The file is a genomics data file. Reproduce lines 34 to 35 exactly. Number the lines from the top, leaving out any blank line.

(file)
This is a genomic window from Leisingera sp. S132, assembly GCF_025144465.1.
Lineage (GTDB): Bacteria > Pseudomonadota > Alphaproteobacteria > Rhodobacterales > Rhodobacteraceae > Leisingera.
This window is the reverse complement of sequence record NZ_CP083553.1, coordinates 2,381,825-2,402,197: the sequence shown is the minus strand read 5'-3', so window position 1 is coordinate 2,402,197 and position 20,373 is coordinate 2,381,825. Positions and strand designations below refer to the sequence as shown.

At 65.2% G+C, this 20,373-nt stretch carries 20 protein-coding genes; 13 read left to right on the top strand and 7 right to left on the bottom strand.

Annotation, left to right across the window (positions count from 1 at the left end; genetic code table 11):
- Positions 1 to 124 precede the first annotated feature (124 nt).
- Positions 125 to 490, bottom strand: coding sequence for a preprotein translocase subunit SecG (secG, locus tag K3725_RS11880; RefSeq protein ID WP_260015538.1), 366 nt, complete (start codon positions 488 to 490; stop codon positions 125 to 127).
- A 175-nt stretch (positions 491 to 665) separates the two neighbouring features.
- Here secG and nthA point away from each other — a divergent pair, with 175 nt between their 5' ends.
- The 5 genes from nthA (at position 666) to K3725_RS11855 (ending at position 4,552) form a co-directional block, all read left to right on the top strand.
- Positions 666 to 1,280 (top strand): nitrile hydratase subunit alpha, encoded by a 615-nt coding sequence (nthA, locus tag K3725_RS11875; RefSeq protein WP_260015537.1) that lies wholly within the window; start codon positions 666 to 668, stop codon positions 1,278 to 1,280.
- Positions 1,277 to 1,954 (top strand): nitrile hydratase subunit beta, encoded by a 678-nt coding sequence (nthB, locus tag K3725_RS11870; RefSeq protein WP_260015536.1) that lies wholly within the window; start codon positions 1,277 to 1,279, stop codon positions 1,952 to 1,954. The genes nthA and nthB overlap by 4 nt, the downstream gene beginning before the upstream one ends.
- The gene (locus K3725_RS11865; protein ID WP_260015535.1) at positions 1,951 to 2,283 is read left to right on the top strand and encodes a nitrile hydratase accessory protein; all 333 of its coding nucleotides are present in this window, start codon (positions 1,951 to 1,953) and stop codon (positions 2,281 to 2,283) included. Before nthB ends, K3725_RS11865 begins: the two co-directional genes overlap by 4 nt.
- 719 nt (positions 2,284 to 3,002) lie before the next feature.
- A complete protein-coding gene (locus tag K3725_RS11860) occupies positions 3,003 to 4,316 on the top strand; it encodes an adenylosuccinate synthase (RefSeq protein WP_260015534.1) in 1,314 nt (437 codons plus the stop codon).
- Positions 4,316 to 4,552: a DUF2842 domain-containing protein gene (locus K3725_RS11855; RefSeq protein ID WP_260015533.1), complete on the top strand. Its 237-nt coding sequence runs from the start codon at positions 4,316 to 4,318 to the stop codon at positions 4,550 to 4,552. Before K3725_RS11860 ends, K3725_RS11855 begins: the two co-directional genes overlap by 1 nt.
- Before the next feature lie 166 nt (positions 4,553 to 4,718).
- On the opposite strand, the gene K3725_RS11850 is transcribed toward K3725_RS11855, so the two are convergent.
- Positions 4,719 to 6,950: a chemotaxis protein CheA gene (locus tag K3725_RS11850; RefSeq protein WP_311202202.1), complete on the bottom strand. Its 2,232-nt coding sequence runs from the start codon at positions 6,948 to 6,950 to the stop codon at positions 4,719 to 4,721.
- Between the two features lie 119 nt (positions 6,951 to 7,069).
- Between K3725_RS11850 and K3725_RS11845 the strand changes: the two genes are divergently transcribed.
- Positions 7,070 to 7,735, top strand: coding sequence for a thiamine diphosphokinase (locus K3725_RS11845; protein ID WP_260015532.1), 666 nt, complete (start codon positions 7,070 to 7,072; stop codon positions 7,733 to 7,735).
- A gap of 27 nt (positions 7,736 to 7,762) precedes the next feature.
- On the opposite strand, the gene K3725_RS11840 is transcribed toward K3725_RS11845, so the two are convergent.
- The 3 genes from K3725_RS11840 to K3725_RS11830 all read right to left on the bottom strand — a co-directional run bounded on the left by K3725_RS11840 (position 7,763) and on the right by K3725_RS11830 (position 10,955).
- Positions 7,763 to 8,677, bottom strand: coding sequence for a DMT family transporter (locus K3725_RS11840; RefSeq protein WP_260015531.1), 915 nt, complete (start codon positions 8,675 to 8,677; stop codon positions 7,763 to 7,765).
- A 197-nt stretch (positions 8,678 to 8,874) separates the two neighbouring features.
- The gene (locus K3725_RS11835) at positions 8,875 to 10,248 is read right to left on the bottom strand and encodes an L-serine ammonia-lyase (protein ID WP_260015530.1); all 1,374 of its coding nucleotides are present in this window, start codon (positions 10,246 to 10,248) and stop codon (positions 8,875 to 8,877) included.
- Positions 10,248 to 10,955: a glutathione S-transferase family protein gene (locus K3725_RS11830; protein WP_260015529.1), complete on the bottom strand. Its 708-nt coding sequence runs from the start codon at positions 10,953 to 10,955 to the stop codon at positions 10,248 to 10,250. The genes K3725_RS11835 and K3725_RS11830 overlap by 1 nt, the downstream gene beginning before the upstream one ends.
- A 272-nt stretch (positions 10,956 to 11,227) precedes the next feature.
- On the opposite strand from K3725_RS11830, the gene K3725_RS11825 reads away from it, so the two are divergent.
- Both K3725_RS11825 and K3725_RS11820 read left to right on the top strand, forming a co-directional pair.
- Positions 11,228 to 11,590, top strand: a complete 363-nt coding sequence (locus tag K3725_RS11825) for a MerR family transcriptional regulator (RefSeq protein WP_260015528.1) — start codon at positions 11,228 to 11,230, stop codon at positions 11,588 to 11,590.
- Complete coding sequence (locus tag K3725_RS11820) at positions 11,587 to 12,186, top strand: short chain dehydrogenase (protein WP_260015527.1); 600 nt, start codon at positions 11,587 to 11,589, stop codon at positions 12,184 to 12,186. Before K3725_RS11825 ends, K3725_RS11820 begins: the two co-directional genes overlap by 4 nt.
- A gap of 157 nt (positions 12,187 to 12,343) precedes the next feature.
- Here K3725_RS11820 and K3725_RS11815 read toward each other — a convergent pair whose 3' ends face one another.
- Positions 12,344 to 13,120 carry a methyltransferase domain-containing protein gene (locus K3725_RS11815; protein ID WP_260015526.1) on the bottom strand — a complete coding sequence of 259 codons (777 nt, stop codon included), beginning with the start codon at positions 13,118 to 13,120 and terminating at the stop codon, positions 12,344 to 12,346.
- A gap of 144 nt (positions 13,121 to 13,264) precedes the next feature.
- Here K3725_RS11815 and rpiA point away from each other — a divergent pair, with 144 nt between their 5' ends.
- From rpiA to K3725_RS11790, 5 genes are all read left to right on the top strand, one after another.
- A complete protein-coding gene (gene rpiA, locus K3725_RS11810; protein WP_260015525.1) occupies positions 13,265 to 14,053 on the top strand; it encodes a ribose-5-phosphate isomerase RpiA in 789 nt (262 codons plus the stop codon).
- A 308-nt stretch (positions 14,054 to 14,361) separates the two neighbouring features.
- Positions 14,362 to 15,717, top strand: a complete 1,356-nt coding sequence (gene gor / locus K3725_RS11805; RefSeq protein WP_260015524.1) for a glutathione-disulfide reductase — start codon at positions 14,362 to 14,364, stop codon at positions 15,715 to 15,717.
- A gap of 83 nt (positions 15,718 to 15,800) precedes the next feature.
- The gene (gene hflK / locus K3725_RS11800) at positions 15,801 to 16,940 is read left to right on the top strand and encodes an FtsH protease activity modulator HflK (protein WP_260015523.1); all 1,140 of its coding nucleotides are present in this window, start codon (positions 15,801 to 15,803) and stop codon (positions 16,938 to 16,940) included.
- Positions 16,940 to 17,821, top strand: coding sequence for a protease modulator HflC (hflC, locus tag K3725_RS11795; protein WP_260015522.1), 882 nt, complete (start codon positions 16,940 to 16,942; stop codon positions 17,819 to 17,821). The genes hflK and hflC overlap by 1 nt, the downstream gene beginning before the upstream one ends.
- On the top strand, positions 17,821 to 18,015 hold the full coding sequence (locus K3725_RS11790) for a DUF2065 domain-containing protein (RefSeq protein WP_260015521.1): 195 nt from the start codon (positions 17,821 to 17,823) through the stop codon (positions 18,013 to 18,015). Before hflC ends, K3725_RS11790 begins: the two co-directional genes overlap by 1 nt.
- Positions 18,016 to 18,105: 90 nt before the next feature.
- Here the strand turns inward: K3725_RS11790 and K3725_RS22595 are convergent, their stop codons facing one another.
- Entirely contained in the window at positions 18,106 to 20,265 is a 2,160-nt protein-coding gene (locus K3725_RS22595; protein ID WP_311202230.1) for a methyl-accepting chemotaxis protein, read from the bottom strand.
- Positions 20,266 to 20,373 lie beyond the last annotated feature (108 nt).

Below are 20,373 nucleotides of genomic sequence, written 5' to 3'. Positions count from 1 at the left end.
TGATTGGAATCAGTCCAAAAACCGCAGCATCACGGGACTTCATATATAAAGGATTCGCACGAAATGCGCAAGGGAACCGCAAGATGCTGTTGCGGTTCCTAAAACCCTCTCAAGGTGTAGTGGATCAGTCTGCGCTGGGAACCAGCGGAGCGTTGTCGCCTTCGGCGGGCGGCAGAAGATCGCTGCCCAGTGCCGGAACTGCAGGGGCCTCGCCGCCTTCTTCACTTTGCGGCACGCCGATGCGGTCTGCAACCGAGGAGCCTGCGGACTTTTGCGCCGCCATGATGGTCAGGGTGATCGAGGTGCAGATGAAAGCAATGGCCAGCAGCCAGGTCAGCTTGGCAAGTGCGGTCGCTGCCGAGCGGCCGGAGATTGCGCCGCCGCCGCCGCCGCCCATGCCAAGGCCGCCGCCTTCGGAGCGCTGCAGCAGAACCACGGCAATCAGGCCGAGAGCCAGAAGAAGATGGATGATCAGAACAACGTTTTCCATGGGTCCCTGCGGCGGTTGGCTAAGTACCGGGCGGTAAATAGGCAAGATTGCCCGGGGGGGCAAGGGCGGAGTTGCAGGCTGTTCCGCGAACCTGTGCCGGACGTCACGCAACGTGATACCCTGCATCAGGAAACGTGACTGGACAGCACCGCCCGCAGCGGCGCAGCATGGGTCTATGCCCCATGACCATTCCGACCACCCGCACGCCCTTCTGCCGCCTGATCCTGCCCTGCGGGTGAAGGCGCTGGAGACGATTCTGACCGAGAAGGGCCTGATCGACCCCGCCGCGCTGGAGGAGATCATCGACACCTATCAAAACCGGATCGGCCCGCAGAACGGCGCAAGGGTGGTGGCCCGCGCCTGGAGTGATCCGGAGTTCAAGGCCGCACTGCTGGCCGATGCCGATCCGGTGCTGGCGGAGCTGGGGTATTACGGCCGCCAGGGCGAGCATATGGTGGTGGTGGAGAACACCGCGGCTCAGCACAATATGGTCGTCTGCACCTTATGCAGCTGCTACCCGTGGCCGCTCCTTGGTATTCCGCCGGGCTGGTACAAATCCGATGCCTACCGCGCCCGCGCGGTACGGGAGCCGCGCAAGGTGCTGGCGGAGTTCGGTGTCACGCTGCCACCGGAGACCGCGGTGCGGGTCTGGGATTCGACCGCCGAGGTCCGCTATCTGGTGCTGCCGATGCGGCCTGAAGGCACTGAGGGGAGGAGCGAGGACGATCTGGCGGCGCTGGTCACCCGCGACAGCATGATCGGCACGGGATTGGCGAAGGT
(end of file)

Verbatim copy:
- Complete coding sequence (locus tag K3725_RS11820) at positions 11,587 to 12,186, top strand: short chain dehydrogenase (protein WP_260015527.1); 600 nt, start codon at positions 11,587 to 11,589, stop codon at positions 12,184 to 12,186. Before K3725_RS11825 ends, K3725_RS11820 begins: the two co-directional genes overlap by 4 nt.
- A gap of 157 nt (positions 12,187 to 12,343) precedes the next feature.